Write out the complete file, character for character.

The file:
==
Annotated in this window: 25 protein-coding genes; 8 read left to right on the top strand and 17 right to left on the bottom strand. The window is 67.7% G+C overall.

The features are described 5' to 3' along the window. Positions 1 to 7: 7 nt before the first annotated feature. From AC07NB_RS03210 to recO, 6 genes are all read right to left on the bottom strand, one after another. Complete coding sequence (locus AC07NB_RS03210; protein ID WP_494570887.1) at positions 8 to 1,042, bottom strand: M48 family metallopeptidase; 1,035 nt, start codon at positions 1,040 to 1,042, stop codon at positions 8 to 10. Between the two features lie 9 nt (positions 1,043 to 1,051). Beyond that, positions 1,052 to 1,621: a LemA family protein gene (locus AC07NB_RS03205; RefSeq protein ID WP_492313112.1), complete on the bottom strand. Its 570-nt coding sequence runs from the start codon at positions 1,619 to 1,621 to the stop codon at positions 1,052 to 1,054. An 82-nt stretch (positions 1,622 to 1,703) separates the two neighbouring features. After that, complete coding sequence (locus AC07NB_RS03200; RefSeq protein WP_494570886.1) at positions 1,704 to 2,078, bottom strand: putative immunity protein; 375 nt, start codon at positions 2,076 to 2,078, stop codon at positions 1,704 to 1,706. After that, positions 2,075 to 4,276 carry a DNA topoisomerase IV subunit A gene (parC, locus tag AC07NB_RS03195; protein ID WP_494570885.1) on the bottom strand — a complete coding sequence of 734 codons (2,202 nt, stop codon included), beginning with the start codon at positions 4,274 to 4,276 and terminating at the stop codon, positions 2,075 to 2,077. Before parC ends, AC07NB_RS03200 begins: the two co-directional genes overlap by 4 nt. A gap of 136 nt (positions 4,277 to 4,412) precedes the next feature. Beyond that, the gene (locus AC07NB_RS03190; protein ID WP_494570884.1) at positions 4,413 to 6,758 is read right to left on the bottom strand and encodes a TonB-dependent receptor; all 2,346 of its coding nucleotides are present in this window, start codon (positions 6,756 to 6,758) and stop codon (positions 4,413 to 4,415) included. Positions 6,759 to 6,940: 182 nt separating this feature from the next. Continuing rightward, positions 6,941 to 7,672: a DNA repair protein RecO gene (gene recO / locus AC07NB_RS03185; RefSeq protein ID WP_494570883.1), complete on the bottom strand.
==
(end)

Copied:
Annotated in this window: 25 protein-coding genes; 8 read left to right on the top strand and 17 right to left on the bottom strand. The window is 67.7% G+C overall.

The features are described 5' to 3' along the window. Positions 1 to 7: 7 nt before the first annotated feature. From AC07NB_RS03210 to recO, 6 genes are all read right to left on the bottom strand, one after another. Complete coding sequence (locus AC07NB_RS03210; protein ID WP_494570887.1) at positions 8 to 1,042, bottom strand: M48 family metallopeptidase; 1,035 nt, start codon at positions 1,040 to 1,042, stop codon at positions 8 to 10. Between the two features lie 9 nt (positions 1,043 to 1,051). Beyond that, positions 1,052 to 1,621: a LemA family protein gene (locus AC07NB_RS03205; RefSeq protein ID WP_492313112.1), complete on the bottom strand. Its 570-nt coding sequence runs from the start codon at positions 1,619 to 1,621 to the stop codon at positions 1,052 to 1,054. An 82-nt stretch (positions 1,622 to 1,703) separates the two neighbouring features. After that, complete coding sequence (locus AC07NB_RS03200; RefSeq protein WP_494570886.1) at positions 1,704 to 2,078, bottom strand: putative immunity protein; 375 nt, start codon at positions 2,076 to 2,078, stop codon at positions 1,704 to 1,706. After that, positions 2,075 to 4,276 carry a DNA topoisomerase IV subunit A gene (parC, locus tag AC07NB_RS03195; protein ID WP_494570885.1) on the bottom strand — a complete coding sequence of 734 codons (2,202 nt, stop codon included), beginning with the start codon at positions 4,274 to 4,276 and terminating at the stop codon, positions 2,075 to 2,077. Before parC ends, AC07NB_RS03200 begins: the two co-directional genes overlap by 4 nt. A gap of 136 nt (positions 4,277 to 4,412) precedes the next feature. Beyond that, the gene (locus AC07NB_RS03190; protein ID WP_494570884.1) at positions 4,413 to 6,758 is read right to left on the bottom strand and encodes a TonB-dependent receptor; all 2,346 of its coding nucleotides are present in this window, start codon (positions 6,756 to 6,758) and stop codon (positions 4,413 to 4,415) included. Positions 6,759 to 6,940: 182 nt separating this feature from the next. Continuing rightward, positions 6,941 to 7,672: a DNA repair protein RecO gene (gene recO / locus AC07NB_RS03185; RefSeq protein ID WP_494570883.1), complete on the bottom strand.